Theron also adds a lot of weight to the dramatic moments of the film that she shares with KiKi Layne’s Nile and some of the other characters. Andy has lived long enough to see the changing face of humanity and that has made her somewhat skeptical about the future of the world and part that the immortals must play in it. She feels that no matter what they do, the world will eventually kill itself. She is also weighed down by an incident from her past in which despite her abilities, she couldn’t save a fellow warrior from eternal damnation. Theron’s brooding act makes us believe and relate to these dramatic portions that were important for the film.
KiKi Layne’s performance, however, left a lot to be desired. I felt that character’s motivations for finally dedicating herself to the group should have been better thought out. The whole process of recruiting her and letting the audiences understand the world of the immortals through her understanding of it was working well until she decides to abandon and then rejoin the group in quick succession. The fact that KiKi neither had the acting guiles nor the charisma to effectively sell this under-developed aspect of her character also drew my attention to it. Her lack of range was even more exposed when she shared the screen with Charlize Theron.
Another aspect of the film that doesn’t work is its weak antagonist. Harry Melling plays the head of the medical conglomerate and is the perennial bad guy who overacts to the extent of hamming and yet has no impact on the protagonists. Harry Melling was last seen playing Dudley in the Harry Potter films. I wouldn’t blame his performance as much as I would raise a finger at how his character was written. He wasn’t given anything to work with apart from being the generic bad guys who tries his best to be menacing but fails. He tried to infuse some life into the character by going overboard which in turn made a mockery out of the villain.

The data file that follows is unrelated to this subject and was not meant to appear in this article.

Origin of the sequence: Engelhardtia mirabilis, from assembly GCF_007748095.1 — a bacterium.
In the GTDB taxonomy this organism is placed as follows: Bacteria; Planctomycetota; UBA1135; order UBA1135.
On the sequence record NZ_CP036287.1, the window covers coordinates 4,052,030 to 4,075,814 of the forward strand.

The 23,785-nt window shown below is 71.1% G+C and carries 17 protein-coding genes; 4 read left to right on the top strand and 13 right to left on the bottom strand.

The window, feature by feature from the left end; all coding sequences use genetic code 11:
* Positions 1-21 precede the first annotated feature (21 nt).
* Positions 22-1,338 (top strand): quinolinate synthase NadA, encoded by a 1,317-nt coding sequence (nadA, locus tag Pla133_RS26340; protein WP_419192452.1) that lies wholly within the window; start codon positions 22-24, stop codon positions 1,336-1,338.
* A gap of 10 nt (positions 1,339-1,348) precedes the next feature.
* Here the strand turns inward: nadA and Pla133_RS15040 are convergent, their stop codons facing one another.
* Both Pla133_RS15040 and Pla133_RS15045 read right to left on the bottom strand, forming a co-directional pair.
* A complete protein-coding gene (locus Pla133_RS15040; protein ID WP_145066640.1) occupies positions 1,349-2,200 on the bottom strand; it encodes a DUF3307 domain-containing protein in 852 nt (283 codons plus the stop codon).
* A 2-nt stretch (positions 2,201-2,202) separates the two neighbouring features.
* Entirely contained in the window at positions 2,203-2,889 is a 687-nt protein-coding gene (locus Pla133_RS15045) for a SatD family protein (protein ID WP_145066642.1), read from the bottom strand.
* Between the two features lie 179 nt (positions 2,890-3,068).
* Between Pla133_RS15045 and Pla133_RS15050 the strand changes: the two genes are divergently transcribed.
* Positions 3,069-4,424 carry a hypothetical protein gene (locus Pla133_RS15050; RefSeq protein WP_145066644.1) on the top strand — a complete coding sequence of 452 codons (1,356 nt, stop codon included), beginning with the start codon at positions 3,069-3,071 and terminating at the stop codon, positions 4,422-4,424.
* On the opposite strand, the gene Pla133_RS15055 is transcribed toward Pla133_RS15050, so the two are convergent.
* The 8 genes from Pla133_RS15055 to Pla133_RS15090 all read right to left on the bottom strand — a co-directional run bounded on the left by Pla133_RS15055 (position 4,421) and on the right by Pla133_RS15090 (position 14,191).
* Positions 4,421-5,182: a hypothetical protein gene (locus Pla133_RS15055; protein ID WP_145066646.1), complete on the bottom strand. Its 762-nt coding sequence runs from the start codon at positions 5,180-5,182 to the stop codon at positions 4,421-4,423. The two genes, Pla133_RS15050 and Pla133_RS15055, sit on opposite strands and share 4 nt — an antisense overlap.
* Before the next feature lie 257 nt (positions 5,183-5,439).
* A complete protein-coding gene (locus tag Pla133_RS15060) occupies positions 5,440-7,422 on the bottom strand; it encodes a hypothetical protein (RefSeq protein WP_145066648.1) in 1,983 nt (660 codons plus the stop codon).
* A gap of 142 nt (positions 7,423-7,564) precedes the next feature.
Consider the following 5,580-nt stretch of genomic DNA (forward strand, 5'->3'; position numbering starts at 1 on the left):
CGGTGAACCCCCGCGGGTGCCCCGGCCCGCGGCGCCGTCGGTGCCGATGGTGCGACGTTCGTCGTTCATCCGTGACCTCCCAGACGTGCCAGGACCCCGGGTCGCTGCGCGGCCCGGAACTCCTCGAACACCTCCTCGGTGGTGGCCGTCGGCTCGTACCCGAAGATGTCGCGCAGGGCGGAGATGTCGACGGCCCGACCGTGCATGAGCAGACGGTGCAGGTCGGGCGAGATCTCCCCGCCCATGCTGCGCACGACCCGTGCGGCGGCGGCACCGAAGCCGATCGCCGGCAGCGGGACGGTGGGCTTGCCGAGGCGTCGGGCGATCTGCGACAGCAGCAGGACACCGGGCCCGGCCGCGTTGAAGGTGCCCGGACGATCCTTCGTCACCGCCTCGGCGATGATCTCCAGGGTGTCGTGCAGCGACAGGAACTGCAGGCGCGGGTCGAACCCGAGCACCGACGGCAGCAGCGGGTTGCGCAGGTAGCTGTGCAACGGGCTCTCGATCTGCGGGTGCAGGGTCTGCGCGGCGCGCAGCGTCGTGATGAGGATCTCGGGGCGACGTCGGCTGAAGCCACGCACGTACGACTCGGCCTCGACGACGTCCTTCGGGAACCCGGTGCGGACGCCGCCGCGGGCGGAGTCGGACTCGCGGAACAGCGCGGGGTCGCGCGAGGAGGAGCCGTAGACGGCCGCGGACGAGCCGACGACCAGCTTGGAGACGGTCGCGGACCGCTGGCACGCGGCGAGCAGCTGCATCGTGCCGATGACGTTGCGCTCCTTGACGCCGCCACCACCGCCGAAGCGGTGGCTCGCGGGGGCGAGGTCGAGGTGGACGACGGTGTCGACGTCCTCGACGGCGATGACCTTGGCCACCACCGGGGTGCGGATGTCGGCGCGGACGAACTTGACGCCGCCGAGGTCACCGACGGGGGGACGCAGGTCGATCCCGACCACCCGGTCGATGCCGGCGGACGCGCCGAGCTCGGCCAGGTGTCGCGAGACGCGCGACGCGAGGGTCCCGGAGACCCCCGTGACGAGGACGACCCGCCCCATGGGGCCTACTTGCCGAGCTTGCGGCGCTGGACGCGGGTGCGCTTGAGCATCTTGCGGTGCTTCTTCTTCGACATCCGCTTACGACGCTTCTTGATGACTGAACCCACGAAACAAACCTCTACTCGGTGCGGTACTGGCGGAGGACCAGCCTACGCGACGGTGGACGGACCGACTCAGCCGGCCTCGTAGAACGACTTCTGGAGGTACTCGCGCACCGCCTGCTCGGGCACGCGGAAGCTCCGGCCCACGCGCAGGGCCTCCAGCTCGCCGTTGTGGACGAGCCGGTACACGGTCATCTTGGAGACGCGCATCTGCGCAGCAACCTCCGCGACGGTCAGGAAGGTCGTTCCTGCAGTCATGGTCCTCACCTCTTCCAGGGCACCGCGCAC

Chiwetel Ejiofor is one of the finest actors of recent times and he too is wasted in a role that could have been done by anyone. Again, more than his performance, I would blame the way his character is written for the debacle. His character might assume importance in forthcoming sequels. Matthias Schoenaerts as Booker has the meatiest role among the immortals after Theron and KiKi and he leaves a good impression. I especially liked the scene where he discusses the various aspects of being an immortal and what it entails with the character of KiKi. This scene just goes on to show his mental state and justifies his actions in the subsequent scenes of the film.
Having said all that, The Old Guard is still highly enjoyable especially because of its unabashed action sequences and Charlize Theron’s stellar act. If the makers had any plans of killing Andy in the end or in the sequels, they should drop It immediately. Without Theron and her Andy, this would be a much lesser film. Might even be one that doesn’t merit a view. I would have loved for the film to have a little more action but that is a very minor complaint. By the end of it all, the film sets up a nice little arc that is poised to be utilized in future sequels. Going by how satisfying this film turned out to be, I will be looking out for the sequel. It would serve the sequels well if the makers dwelled a little more into the genesis of the immortals as we would love to know how these beings came into being and if there will be more of them in the future. For now, enjoy The Old Guard.
Rating: 3/5 (3 out of 5 Stars)